Housing Finance Reform

    The federal government has a very important role in ensuring that the secondary market operates efficiently, effectively and fairly for all borrowers and lenders alike. Credit unions maintain a level of concern about the possibility of the secondary mortgage market being controlled by a handful of very large banks. Credit unions create much needed competition in the secondary marketplace — helping to keep rates low and allowing for more options.

    As Congress considers comprehensive housing finance reform, credit unions must continue to have access to the secondary mortgage market.

    • No bills have been introduced as of yet, but credit union representatives testified before the Senate Banking Committee Hearing on Housing Finance Reform in June of 2011. This was the last action on this issue to date.

     

    Supplemental Capital

    Currently, credit unions have restrictions on sources of capital — the only thing that counts as capital for a credit union is retained earnings. Allowing credit unions to access supplemental forms of capital would be a safety and soundness tool — acting as a buffer to absorb operating losses and asset write-downs during economic downturns.

    The Capital Access for Small Businesses and Jobs Act (H.R. 719) would modify the definition of credit union net worth — including supplemental forms of capital for credit unions and allowing regulators to develop risk-based capital standards for prompt corrective action (PCA)

    • The bill was introduced to the House Financial Service Committee in February 2013.
    • It has a 27% chance of getting past committee, with 46 co-sponsors (33D, 13R), none of whom are from the Bay Area.

     

    Interchange Fees

    The Merchant Payment Coalition continues its effort through litigation to try and reduce the fees merchants pay in order to accept payment cards. Financial service trade associations (including CUNA) continue to fight against the coalition, arguing that the rate is too low.

    Merchants are not passing savings from lower fees onto consumers. In addition, lower fees do not take into account the significant costs financial institutions incur to protect merchants against theft and fraudulent transactions.

    • Credit: A settlement regarding credit card interchange was agreed to by merchants, large card issuing banks, MasterCard and Visa. On Capital Hill, most feel the credit card settlement terms eliminate the need for congressional action and that the “case is closed,” but leaders from the credit union industry do not agree.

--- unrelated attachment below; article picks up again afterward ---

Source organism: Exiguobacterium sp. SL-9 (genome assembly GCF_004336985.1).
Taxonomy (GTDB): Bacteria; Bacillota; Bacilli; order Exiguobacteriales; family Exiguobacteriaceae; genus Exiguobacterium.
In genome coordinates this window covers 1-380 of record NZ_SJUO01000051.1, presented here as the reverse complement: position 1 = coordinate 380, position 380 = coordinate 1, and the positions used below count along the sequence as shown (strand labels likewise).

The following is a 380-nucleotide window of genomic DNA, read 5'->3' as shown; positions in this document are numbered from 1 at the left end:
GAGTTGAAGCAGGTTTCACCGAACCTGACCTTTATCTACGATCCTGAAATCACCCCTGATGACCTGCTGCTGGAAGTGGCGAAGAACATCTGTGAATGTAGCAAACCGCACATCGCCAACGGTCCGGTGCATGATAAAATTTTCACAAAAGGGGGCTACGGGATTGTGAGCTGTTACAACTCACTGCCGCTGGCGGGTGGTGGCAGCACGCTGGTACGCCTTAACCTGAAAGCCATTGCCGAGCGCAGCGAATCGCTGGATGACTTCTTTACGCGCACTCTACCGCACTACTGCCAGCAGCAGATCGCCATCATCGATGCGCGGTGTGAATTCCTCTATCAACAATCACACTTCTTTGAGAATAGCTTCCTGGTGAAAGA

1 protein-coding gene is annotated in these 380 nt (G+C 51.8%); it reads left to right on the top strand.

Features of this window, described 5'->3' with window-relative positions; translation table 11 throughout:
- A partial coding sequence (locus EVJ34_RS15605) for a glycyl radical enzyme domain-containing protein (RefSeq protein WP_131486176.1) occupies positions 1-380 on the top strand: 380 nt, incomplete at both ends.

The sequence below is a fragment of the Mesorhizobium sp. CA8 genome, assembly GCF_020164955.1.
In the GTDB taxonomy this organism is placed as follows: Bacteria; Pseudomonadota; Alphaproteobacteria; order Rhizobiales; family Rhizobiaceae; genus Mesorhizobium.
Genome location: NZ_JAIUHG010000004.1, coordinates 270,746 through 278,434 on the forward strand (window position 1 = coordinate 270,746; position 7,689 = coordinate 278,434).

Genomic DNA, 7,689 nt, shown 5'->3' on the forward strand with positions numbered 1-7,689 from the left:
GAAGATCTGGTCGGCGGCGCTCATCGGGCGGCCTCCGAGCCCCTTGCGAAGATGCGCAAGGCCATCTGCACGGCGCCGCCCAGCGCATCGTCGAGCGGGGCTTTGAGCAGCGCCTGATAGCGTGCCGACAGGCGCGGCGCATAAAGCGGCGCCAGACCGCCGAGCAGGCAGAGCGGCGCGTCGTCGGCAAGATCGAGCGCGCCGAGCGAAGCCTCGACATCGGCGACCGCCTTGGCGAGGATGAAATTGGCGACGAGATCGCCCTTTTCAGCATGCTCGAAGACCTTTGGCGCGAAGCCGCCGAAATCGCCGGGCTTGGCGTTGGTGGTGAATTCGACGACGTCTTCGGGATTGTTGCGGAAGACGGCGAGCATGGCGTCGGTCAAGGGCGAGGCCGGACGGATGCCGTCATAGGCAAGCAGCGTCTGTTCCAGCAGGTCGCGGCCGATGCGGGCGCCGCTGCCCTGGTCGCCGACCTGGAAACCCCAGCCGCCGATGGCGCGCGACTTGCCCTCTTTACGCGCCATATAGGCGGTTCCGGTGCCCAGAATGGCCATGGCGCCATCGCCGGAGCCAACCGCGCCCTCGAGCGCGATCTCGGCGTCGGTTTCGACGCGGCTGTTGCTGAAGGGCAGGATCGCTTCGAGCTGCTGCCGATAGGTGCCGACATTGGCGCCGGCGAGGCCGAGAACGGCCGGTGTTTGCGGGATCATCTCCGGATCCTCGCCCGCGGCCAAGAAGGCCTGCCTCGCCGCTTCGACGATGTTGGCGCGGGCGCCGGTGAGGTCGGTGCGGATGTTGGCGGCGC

• Debit: It is not expected that Congress will revisit the debit interchange (in a substantive manner) in the foreseeable future.

    The Merchant Payment Coalition continues its effort through litigation to try and reduce the fees merchants pay in order to accept payment cards. Financial service trade associations (including CUNA) continue to fight against the coalition, arguing that the rate is too low.

     

    Limiting Consumers to Six Transfers Per Month

    Federal Reserve Regulation D limits consumers to six transfers per month from their savings account to any other account. This regulation requires credit unions to devote valuable time and resources to monitoring members’ accounts.

    The Regulation D Study Act (H.R. 3240) instructs the U.S. Government Accountability Office to study the impact of the Federal Reserve Board’s monetary reserve requirements (implemented through Regulation D), on depository institutions, consumers and monetary policy.

    • The bill was assigned to the House Financial Services Committee in October 2013, where it is still sitting. It has a 27% chance of getting past committee and a 6% chance of being enacted.
    • It has 15 co-sponsors (8R, 7D). All Bay Area representatives have signed on as co-sponsors, none of whom are from the Bay Area.

    For detailed information on any of these legislative issues, visit the Credit Union National Association (CUNA) Legislative Hot Topics page.